The Issues
nDamaged structures in addition to ACL
nGraft choices
  nAllograft
  nAutograft
    nBPTB
    nSemitendinosus/Gracilis tendons
nPre-Injury Status
nPatient Commitment
               The Biology

nBone will have meaningful incorporation
 by 6-8 weeks

nSoft tissue healing to bone with fibrous
 tissue or scar may take up to 12 weeks
 where it's relying on the screws alone
 before the fibers start growing into bone
    Goals of ACL Rehabilitation
nReturn the patient back to activity as soon
 as possible but also as safely as possible
nReach symmetry between knees:
  nRange of Motion
  nStrength
  nStability
  nOverall Function
nSuccessfully pass RTP testing
Traditional (early 1980’s)
Accelerated (late 1980’s)
Comparison
                                                 Current




Cascade of events outlines a systematic rehabilitation program that emphasizes the return to symmetrical knee motion that
includes hyperextension. ROM, range of motion. Shelbourne & Klotz, 2006
                                                Current




Perioperative Phases of Rehabilitation. Shelbourne & Klotz, 2006
               Experience

nYou've lived it!

nWhat works for you and your patient?
          Critical input from..
n Physician (surgeon)

n Certified Athletic Trainer

n Physical Therapist

n Athlete (+/- parents)

n +/- Coach
               Bottom Line

nTo return earlier there is a higher failure
 rate

nIt's the patient's call but they have to live
 with the consequences
                Summary

nRehabilitation program is NOT going to
 follow the same timeline for each athlete

nEvery athlete is different

nRehabilitation should be “Patient Driven”!
        Take Home Message

nProtocol should be built on criteria-based
 progression rather than time-based
 progression; with the knowledge of graft
 strength timelines

nIf your athlete is not playing sports at 6
 months… stop expecting that something is
 wrong!
                                           References
n   Beynnon BD, Johnson RJ, Naud S, Fleming BC, Abate JA, Brattbakk B, Nichols CE. Accelerated versus nonaccelerated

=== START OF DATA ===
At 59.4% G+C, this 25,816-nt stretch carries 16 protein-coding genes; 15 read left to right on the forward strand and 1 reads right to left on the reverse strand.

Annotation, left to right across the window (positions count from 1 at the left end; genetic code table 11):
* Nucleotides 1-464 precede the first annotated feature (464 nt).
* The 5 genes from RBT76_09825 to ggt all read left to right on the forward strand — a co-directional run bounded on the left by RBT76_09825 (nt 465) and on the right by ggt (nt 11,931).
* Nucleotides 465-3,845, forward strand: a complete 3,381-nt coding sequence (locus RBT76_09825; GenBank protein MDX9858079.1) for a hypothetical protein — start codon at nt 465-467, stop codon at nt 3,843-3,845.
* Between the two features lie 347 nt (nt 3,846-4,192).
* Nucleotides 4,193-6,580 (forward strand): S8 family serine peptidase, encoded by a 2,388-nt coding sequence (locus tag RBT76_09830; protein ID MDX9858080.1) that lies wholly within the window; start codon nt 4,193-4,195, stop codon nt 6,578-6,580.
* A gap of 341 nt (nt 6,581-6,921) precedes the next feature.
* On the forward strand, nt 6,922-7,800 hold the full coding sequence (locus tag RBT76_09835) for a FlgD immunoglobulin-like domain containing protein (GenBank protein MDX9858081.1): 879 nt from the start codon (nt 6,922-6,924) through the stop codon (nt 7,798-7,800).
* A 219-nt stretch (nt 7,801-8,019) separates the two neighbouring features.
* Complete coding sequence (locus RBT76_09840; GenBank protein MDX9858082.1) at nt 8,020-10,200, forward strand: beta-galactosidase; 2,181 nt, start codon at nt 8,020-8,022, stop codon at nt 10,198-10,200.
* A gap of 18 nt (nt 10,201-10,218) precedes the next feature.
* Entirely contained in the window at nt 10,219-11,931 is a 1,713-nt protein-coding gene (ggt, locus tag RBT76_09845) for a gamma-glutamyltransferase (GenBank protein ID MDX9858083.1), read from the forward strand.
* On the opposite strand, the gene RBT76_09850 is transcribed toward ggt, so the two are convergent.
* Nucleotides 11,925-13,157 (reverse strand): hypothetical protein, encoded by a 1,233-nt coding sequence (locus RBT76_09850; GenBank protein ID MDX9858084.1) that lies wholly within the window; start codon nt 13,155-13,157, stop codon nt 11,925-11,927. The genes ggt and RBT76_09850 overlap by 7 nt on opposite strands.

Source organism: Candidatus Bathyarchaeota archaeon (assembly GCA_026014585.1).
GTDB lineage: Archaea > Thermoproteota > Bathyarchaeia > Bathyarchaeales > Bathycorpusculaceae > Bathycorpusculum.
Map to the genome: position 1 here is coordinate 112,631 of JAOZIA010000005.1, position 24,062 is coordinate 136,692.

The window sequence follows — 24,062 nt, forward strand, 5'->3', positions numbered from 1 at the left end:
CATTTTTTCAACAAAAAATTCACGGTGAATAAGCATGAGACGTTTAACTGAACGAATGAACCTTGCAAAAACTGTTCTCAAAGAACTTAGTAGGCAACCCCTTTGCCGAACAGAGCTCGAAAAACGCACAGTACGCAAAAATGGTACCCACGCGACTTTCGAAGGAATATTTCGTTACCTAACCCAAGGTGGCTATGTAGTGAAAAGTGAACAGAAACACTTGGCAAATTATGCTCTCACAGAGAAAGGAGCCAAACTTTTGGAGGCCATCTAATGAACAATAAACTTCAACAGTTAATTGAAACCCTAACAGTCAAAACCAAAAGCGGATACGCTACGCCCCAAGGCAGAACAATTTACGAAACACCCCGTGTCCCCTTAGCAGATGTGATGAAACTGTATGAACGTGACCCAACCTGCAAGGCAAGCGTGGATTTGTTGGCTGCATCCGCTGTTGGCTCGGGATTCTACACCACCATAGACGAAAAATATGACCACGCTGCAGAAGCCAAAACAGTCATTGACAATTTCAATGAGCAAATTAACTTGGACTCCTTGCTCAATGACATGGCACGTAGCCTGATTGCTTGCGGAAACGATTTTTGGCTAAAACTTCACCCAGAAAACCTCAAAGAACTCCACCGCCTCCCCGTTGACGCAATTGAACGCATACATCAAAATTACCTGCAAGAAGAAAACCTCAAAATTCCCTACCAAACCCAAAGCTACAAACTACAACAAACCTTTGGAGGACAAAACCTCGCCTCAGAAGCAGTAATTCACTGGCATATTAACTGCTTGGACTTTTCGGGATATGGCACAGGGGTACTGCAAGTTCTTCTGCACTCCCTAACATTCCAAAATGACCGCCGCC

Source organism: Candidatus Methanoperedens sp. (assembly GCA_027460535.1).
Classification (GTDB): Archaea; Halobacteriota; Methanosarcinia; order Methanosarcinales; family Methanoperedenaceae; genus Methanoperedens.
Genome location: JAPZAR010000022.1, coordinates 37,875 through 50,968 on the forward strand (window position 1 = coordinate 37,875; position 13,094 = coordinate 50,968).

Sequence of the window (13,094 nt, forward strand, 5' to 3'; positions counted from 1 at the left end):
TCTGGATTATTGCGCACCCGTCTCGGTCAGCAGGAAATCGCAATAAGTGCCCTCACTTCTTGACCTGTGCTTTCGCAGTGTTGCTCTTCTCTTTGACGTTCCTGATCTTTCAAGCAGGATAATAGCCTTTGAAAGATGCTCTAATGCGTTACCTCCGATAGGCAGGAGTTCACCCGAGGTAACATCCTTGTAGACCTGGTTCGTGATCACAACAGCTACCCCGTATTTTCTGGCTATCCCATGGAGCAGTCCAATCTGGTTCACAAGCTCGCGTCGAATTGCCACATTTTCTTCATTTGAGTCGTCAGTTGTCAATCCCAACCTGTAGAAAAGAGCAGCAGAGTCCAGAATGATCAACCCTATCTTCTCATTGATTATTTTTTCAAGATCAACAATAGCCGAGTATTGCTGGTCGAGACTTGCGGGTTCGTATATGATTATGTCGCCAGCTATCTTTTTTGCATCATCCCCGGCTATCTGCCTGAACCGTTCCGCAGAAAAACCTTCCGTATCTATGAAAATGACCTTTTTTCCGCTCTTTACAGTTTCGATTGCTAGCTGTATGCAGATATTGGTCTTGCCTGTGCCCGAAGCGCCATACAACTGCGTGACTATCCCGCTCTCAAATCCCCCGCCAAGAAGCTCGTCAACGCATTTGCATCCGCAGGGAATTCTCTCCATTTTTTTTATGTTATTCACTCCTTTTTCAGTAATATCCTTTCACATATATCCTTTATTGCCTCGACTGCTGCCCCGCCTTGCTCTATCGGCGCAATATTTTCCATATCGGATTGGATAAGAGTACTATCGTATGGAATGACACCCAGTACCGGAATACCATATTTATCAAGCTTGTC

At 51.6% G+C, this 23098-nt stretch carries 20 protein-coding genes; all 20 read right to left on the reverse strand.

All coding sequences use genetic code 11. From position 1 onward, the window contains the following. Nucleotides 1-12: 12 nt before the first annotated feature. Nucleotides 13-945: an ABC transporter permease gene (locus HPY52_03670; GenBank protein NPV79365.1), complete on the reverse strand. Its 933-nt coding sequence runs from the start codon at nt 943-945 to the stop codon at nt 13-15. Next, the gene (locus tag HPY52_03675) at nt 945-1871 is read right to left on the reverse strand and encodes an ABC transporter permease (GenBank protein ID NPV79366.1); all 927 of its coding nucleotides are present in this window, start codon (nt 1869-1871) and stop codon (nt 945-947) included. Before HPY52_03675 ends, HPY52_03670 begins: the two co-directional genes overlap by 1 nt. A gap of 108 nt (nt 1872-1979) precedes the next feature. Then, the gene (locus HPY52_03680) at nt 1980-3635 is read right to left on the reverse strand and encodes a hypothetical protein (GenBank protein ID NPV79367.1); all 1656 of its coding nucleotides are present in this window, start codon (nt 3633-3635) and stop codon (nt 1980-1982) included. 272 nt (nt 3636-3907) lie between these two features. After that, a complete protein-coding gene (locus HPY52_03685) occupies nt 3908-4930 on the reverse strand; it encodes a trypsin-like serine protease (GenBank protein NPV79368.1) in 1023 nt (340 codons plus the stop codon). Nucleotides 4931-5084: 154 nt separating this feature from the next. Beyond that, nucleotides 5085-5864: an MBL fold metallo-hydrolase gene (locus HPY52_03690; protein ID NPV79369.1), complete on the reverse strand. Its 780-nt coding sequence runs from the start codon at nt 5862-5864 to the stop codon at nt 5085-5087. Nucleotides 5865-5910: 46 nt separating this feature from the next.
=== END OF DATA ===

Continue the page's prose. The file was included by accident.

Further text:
rehabilitation after anterior cruciate ligament reconstruction: a prospective, randomized, double-blind investigation evaluating
    knee joint laxity using roentgen stereophotogrammetric analysis. Am J Sports Med. 2011 Dec;39(12):2536-48. Epub 2011
    Sep 27.

n   Decarlo MS, Shelbourne KD, McCarroll JR, Rettig AC. Traditional versus Accelerated Rehabilitation following ACL
    Reconstruction: A One-Year Follow-Up. J Orthopaedic Sports Physical Therapy. 1992;15(6):309-16.

n   Roi GS, Creta D, Nanni G, Marcacci M, Zaffagnini S, Snyder-Mackler L. Return to Official Italian First Division Soccer
    Games Within 90 Days After Anterior Cruciate Ligament Reconstruction: A Case Report. Journal of Orthopaedic & Sports
    Physical Therapy. 2005;35(2): 52-66.

n   Pezzullo, David & Fadale P. Current Controversies in Rehabilitation After Anterior Cruciate Ligament Reconstruction. Sports
    Medicine and Arthroscopy Review. 2010; 18(1); 43-47.

n   Shaw T. Accelerated rehabilitation following anterior cruciate reconstruction. Physical Therapy in Sport. 2002; 3: 19-26.

n   Shah VM, Andrews JR, Flesig, GS, McMichael CS, Lemak LJ. Return to Play After Anterior Cruciate Reconstruction in
    National Football League Athletes. American Journal of Sports Medicine. 2010; 38(11):2233-2239.

n   Shelbourne KD & Klotz C. What I have learned about the ACL: utilizing a progressive rehabilitation scheme to achieve total
    knee symmetry after anterior cruciate ligament reconstruction. Journal of Orthopaedic Science. 2006;11:318-325.


n   ACL Protocols from:     Dr. Stuart Cherney (All-Sport Orthopaedic Surgery)
                            Dr. James Paci and Dr. James Penna (SBU Department of Orthopaedics)
Thank you!